Rudolf Steiner supported the development of Waldorf education in England with lively interest. He gave important lecture cycles on education there between 1923 and 1924, visited the first school and advised the founding college of teachers.… >> Woman power in Great Britain
For a long time, free play has been neglected for the sake of early literacy and numeracy. The appreciation of free play has only been revived in the last few years. But is it really seen and understood for what it means to the child? How do we, as parents and educators, approach free play? What does it mean to us?… >> Free Play – Now and Then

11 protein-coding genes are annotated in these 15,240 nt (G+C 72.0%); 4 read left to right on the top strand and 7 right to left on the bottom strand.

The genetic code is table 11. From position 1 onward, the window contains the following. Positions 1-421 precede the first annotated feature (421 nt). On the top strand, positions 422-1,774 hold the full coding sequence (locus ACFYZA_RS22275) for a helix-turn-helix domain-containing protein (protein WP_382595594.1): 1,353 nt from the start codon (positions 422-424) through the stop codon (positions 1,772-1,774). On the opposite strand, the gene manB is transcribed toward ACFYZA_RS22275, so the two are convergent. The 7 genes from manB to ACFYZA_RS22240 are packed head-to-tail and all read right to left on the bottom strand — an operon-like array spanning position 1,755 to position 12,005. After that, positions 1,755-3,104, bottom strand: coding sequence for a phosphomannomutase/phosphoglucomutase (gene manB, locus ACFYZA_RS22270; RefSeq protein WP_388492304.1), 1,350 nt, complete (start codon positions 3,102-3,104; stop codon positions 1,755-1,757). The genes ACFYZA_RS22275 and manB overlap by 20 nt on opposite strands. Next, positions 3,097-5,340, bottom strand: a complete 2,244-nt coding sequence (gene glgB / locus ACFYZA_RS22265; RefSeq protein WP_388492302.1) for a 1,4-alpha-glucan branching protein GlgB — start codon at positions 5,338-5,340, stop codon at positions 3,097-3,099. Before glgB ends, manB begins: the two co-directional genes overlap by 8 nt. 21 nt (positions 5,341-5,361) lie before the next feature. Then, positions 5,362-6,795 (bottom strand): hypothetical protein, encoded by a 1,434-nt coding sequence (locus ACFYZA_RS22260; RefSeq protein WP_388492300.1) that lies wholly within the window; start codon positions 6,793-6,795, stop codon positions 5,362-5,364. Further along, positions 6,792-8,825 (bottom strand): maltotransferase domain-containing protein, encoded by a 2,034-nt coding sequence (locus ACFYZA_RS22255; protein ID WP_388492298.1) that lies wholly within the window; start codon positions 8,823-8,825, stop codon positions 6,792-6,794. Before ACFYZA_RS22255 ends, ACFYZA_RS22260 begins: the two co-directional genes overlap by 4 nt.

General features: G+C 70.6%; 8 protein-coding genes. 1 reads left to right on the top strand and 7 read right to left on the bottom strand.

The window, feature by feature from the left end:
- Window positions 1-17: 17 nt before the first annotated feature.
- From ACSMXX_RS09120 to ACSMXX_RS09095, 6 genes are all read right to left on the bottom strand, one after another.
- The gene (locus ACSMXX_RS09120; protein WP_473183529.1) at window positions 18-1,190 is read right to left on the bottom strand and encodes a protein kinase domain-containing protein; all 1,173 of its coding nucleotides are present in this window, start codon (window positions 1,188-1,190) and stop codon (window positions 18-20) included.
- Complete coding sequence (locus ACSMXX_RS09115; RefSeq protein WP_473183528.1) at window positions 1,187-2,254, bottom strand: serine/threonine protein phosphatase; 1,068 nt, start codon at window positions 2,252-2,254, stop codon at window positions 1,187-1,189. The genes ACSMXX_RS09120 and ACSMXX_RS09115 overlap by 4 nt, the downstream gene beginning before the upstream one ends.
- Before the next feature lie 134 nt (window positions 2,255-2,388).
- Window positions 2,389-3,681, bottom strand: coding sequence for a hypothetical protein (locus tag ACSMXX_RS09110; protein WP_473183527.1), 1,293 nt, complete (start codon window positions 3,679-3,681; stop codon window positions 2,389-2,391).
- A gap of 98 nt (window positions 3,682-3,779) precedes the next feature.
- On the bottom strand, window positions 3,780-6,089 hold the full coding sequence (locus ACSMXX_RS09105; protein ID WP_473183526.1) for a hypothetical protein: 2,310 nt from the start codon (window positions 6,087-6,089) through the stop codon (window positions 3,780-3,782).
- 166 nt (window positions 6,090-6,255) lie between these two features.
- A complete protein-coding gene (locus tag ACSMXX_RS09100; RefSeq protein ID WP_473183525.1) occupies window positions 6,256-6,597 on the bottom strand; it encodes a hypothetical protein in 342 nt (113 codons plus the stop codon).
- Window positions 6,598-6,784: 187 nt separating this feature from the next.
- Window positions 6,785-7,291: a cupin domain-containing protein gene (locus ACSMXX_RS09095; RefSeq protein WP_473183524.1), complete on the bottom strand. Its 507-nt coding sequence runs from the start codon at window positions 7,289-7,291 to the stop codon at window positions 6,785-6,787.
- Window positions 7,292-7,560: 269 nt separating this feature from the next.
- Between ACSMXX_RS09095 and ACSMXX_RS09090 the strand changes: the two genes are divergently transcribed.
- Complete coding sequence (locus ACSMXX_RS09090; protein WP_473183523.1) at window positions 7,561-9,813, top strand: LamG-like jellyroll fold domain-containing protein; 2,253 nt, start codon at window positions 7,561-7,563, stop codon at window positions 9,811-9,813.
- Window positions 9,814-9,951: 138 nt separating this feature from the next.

The broad field of femininity/masculinity offers a wealth of fluid identificational references and developmental possibilities if with humour and goodwill we allow our children’s and grandchildren’s generation to undergo the experiences they are seeking.… >> Who determines who we are?
More than 900 people attended the recent Asian Waldorf Teachers’ Conference in China. Among other things, the conference discussed issues facing Waldorf establishments, including their legal status and cultural adaptation… >> Waldorf education on the move in Asia